On August 26, I called my mom as I so often do. It was a Saturday.
“Your sister has been having problems with her anxiety since yesterday.”
Kristeen had been doing well since her hospitalization in March. I knew instantly that this was most likely not a good sign. Over the next few hours, I sent her a couple texts reminding her that I’m here if she needed to talk. That night, she was in the emergency room. She was kept overnight and given a new prescription for Ativan. She was feeling a little better Sunday, but by Monday, the anxiety returned, fiercer. The following days consisted of worry and endless texts. Kristeen was able to see her psychiatrist on Tuesday and was scheduled to see her therapist on Thursday. Wednesday morning I received a number of texts.
I wish I was dead. I’m just ready to give up on it all. I’m going to go to my doctor’s and see what happens.
That was the last I heard from her. A couple hours went by and we hadn’t heard anything. Mom called her doctor’s office, explaining she understood very well about HIPAA and working in the medical field and understood they couldn’t tell her much, but reiterated how important it was to find out if she had shown up there or not. This was a life or death situation.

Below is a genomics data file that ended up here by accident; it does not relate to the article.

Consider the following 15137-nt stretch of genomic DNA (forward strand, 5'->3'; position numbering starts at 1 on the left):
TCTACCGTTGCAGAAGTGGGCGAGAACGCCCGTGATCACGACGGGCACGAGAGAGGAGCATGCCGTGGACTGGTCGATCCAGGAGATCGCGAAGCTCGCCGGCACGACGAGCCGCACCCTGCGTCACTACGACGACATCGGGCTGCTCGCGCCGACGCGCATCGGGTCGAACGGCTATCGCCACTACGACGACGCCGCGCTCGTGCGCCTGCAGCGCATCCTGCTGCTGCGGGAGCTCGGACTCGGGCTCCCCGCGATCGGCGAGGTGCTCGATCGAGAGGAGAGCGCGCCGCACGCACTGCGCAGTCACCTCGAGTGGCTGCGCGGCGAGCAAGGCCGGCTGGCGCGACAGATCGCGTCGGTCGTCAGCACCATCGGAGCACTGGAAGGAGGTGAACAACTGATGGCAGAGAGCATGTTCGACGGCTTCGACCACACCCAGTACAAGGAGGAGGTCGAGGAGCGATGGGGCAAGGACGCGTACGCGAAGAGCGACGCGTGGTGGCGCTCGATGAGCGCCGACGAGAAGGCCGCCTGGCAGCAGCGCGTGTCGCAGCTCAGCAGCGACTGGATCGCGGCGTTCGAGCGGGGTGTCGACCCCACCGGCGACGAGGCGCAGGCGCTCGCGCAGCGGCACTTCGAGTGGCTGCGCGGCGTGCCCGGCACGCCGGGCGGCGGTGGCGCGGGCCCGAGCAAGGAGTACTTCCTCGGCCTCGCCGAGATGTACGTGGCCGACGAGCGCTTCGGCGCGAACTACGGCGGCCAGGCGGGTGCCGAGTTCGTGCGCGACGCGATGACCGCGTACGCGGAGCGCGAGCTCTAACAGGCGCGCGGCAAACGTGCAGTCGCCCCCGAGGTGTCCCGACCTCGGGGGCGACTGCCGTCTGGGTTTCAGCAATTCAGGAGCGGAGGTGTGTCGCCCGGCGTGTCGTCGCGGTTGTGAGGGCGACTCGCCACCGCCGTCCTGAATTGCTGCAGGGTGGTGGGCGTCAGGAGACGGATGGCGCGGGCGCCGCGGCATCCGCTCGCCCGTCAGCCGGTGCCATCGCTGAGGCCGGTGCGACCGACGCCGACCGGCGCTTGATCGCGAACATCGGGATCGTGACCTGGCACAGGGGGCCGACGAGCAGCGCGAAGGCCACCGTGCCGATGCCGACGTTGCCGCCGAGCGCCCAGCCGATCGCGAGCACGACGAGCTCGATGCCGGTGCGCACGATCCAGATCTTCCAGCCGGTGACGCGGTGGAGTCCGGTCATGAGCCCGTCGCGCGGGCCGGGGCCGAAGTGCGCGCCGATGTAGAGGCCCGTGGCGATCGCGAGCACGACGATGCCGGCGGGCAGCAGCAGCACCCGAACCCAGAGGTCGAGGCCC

About an hour later, my sister’s therapist called back. All she could tell us was that she was in a safe place and she was sure that Kristeen would be reaching out to us later. We would not know where she was for another six hours.
Mom tracked her down to the same hospital she was admitted to in March. Kristeen was safe and more importantly, alive. The very next day, I received a string of texts from her telling me she was being transferred to a crisis house where she could receive more in depth treatment.
It has been a week now and Kristeen is in really great spirits. She is in a residential setting where she receives individual counseling twice a day, and participates in group therapy daily. She is expected to be released on September 13th after putting in for an extension as she wants to gain more practice in the methods of mindfulness and meditation they are teaching the group. I am beyond proud of my baby sister and always will be. It takes a lot of courage to ask for help, but its so much easier than your family having to adjust to a life without you.
Please. If you are feeling hopeless and lost, there are options, and safe, promising options. September is Suicide Prevention Month. It is also the same month that my sister was born almost 27 years ago. I can’t wait to celebrate another birthday with her soon.